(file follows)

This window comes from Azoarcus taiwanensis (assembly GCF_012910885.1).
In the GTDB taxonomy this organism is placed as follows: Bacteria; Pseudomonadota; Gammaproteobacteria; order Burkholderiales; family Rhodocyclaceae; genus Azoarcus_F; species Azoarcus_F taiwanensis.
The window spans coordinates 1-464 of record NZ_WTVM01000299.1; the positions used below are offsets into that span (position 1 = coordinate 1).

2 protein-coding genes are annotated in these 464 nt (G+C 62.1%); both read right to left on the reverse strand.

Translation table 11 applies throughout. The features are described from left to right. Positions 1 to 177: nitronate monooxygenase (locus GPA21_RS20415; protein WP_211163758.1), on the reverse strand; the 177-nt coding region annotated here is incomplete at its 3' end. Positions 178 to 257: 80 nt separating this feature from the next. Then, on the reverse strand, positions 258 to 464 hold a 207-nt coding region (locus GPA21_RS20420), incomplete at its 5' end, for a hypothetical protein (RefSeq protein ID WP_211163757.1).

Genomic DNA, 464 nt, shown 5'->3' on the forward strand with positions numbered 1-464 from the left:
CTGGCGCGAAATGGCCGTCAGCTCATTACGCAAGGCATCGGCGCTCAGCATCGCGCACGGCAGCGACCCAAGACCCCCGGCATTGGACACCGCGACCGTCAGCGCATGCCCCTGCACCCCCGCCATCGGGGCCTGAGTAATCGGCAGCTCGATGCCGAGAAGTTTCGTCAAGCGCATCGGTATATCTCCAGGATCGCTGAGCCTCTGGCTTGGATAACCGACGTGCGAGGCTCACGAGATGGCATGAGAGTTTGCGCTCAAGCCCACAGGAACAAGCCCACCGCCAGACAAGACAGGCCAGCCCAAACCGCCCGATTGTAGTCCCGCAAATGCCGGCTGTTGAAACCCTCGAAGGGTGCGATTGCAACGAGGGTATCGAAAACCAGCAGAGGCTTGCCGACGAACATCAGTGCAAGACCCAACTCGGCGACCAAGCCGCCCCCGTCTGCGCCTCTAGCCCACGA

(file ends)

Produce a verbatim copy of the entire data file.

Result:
This window comes from Azoarcus taiwanensis (assembly GCF_012910885.1).
In the GTDB taxonomy this organism is placed as follows: Bacteria; Pseudomonadota; Gammaproteobacteria; order Burkholderiales; family Rhodocyclaceae; genus Azoarcus_F; species Azoarcus_F taiwanensis.
The window spans coordinates 1-464 of record NZ_WTVM01000299.1; the positions used below are offsets into that span (position 1 = coordinate 1).

2 protein-coding genes are annotated in these 464 nt (G+C 62.1%); both read right to left on the reverse strand.

Translation table 11 applies throughout. The features are described from left to right. Positions 1 to 177: nitronate monooxygenase (locus GPA21_RS20415; protein WP_211163758.1), on the reverse strand; the 177-nt coding region annotated here is incomplete at its 3' end. Positions 178 to 257: 80 nt separating this feature from the next. Then, on the reverse strand, positions 258 to 464 hold a 207-nt coding region (locus GPA21_RS20420), incomplete at its 5' end, for a hypothetical protein (RefSeq protein ID WP_211163757.1).

Genomic DNA, 464 nt, shown 5'->3' on the forward strand with positions numbered 1-464 from the left:
CTGGCGCGAAATGGCCGTCAGCTCATTACGCAAGGCATCGGCGCTCAGCATCGCGCACGGCAGCGACCCAAGACCCCCGGCATTGGACACCGCGACCGTCAGCGCATGCCCCTGCACCCCCGCCATCGGGGCCTGAGTAATCGGCAGCTCGATGCCGAGAAGTTTCGTCAAGCGCATCGGTATATCTCCAGGATCGCTGAGCCTCTGGCTTGGATAACCGACGTGCGAGGCTCACGAGATGGCATGAGAGTTTGCGCTCAAGCCCACAGGAACAAGCCCACCGCCAGACAAGACAGGCCAGCCCAAACCGCCCGATTGTAGTCCCGCAAATGCCGGCTGTTGAAACCCTCGAAGGGTGCGATTGCAACGAGGGTATCGAAAACCAGCAGAGGCTTGCCGACGAACATCAGTGCAAGACCCAACTCGGCGACCAAGCCGCCCCCGTCTGCGCCTCTAGCCCACGA